Colloquialisms Part II: Slang -->

Where instructors and editors talk writing.

Colloquialisms Part II: Slang

No comments

slang word cloud
By Nathan Sacks, Writing Consultant

Language is always evolving, and this is just as true of slang, a general term for words and terminology that do not fit certain definitions of “standard writing.” As with clich├ęs (another category of colloquialisms that I focused on in my previous post), slang is sometimes difficult for us tutors to diagnose in writing because of constantly-shifting attitudes about what should and should not be considered acceptable language. This is true of APA as well, which requires a clear, direct style that allows few opportunities for creative expression through slang. According to the APA handbook’s sixth edition, precision is “essential in scientific writing; when you refer to a person or persons, choose words that are accurate, clear, and free from bias” (p. 71).

What makes slang not part of these standards for objectivity is that, by definition, only certain groups of people use certain types of slang. For instance, today’s modern alphabet of smiley-face emoticons may be common parlance among teenagers, but they make less sense to an older individual like myself (though there will certainly be exceptions on both ends of the age spectrum). Conversely, certain ethnic, racial, or gendered terms that were common in past academic writing are no longer acceptable, because by modern cultural standards those words are no longer sensitive or bias-free.

The central conceit of APA word choice is to strive for the most clear, direct, formal language that can convey academic arguments to the most amount of people. It is possible for this tendency to be self-defeating. Some scientific papers are so overloaded with formalized academic jargon that they are impossible to read or understand. Others so deliberately distance themselves from any possibility of bias that this distance ends up diluting their arguments.  Earlier, I defined slang as the term for whatever does not fit specific definitions of “standard writing.” But even this platonic ideal of “standard academic writing” is problematic—who should decide what words are and are not acceptable, as well as what and what does not qualify as slang?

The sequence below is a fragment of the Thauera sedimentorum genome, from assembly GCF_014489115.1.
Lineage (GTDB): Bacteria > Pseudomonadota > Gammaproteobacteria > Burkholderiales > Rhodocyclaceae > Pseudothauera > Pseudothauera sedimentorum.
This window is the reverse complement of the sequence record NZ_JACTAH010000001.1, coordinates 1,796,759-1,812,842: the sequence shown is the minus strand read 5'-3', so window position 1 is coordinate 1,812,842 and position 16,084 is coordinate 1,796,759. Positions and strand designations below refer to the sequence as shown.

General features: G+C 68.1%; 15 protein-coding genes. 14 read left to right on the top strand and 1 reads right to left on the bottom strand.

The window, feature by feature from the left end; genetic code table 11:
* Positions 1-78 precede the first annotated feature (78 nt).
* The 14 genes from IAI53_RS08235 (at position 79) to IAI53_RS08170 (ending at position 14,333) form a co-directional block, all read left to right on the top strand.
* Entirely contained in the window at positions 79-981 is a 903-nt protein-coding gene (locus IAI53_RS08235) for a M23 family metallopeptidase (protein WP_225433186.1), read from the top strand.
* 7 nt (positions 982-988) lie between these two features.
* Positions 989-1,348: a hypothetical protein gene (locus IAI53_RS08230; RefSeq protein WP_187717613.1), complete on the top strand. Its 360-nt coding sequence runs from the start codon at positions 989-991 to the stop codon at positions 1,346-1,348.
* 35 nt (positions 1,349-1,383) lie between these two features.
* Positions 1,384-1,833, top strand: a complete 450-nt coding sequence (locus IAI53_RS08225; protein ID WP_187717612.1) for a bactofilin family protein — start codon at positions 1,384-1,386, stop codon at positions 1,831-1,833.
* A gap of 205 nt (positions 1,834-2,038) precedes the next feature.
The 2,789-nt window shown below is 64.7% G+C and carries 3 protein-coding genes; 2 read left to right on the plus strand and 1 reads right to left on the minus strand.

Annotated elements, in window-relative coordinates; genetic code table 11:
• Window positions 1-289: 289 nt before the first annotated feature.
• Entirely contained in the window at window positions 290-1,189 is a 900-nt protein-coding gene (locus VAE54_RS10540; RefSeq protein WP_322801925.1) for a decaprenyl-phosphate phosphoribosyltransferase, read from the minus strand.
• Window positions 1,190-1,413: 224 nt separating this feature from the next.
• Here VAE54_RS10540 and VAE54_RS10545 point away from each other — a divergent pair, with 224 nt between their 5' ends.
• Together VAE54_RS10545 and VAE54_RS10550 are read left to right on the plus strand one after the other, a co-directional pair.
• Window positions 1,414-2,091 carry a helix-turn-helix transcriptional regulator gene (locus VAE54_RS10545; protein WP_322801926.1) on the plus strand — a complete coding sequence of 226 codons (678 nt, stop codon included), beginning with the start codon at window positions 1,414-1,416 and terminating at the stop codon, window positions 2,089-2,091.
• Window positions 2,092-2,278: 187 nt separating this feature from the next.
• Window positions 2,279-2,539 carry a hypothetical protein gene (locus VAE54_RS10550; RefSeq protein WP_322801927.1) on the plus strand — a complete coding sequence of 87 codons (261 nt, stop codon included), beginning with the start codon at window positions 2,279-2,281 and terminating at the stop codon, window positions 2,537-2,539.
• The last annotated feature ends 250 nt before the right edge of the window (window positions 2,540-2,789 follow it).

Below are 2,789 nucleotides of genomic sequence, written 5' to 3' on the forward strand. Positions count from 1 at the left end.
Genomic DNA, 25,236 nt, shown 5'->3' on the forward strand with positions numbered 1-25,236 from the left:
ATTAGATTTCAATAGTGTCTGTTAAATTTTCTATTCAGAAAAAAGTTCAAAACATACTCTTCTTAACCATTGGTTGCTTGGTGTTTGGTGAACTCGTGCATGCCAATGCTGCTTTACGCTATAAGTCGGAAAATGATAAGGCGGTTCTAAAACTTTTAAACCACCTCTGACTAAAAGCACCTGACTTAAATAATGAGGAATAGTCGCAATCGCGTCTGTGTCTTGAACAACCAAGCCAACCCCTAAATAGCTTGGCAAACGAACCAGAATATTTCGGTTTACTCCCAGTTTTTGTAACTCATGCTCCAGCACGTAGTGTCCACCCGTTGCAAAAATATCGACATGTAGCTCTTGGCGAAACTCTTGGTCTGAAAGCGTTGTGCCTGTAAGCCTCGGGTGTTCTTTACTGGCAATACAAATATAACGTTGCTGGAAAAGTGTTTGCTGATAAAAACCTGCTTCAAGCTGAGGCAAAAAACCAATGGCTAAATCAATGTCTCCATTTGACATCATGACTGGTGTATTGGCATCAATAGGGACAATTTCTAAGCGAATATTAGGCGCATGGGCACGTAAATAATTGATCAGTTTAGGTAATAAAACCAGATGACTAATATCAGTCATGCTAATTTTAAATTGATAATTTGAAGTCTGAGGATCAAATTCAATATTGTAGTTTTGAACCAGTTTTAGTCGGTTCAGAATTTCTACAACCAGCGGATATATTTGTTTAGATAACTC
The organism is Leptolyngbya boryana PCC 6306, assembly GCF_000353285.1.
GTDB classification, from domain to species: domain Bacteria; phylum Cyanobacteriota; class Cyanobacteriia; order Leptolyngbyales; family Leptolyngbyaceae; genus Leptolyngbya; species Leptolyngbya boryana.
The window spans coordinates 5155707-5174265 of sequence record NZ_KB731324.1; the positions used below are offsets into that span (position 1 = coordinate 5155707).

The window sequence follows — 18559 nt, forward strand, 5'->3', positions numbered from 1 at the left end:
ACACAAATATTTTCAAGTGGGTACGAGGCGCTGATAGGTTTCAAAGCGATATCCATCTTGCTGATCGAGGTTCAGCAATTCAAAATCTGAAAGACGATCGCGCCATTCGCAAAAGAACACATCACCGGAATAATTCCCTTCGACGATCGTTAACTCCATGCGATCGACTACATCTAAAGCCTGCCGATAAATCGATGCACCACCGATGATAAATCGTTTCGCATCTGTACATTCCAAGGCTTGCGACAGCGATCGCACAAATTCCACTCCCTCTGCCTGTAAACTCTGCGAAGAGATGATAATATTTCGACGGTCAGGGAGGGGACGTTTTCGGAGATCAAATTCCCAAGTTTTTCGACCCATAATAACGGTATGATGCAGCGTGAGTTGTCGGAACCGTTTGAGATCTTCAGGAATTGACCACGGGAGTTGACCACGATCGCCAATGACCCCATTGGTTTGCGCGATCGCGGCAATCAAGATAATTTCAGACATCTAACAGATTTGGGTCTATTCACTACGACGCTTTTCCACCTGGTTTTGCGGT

As we know, sometimes rules in language change significantly over a small amount of time. For instance, consider the gradual acceptance of the word alright in our modern English lexicon. When I was younger, the word alright was an unacceptable misspelling of all right, which by rule was two words. However, as blogger Grammar Girl noted here, some dictionaries and writing resources have come to tacitly accept alright as its own word with a separate, distinct meaning. How did this happen? When enough people collectively misspelled the word, the misspelling became a standard part of the modern lexicon. What used to be incorrect spelling becomes slang, and by that same process, what was once slang may someday become standard academic practice.

To that end, also consider the APA’s recent change over the number of spaces between sentences. In the fifth edition, one space after a period was standard; in the current edition, both one and two spaces are acceptable. Was the APA just buckling to modern computer user trends, or were they making an effort to be more inclusive and open to linguistic evolution? Possibly, they were trying to do both. In any case, this proves that APA language is a language like any other, not because of its strict rules and word choice guidelines, but because of its capacity to grow, change, and reflect current ideas in writing and thinking.     

Who knows? When the APA seventh edition rolls around, maybe the organization will lift another linguistic embargo, like the one on contractions (ain’t, can’t, won’t). Stranger things have happened, and will continue to happen, to the English language.

No comments :

Post a Comment